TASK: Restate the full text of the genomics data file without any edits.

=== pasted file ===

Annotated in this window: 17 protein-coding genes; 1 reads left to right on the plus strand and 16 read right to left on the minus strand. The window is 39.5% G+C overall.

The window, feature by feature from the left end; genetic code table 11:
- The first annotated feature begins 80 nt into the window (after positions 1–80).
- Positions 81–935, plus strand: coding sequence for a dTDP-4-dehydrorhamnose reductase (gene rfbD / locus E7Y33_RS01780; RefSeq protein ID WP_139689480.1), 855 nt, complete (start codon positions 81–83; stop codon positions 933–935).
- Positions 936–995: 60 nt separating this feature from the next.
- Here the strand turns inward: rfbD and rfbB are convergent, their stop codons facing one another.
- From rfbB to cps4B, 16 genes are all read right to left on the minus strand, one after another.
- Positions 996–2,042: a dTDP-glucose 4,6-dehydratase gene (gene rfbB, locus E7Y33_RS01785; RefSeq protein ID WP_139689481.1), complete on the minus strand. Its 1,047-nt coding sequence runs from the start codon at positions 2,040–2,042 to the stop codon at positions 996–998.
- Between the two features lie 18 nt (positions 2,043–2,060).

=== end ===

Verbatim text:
Annotated in this window: 17 protein-coding genes; 1 reads left to right on the plus strand and 16 read right to left on the minus strand. The window is 39.5% G+C overall.

The window, feature by feature from the left end; genetic code table 11:
- The first annotated feature begins 80 nt into the window (after positions 1–80).
- Positions 81–935, plus strand: coding sequence for a dTDP-4-dehydrorhamnose reductase (gene rfbD / locus E7Y33_RS01780; RefSeq protein ID WP_139689480.1), 855 nt, complete (start codon positions 81–83; stop codon positions 933–935).
- Positions 936–995: 60 nt separating this feature from the next.
- Here the strand turns inward: rfbD and rfbB are convergent, their stop codons facing one another.
- From rfbB to cps4B, 16 genes are all read right to left on the minus strand, one after another.
- Positions 996–2,042: a dTDP-glucose 4,6-dehydratase gene (gene rfbB, locus E7Y33_RS01785; RefSeq protein ID WP_139689481.1), complete on the minus strand. Its 1,047-nt coding sequence runs from the start codon at positions 2,040–2,042 to the stop codon at positions 996–998.
- Between the two features lie 18 nt (positions 2,043–2,060).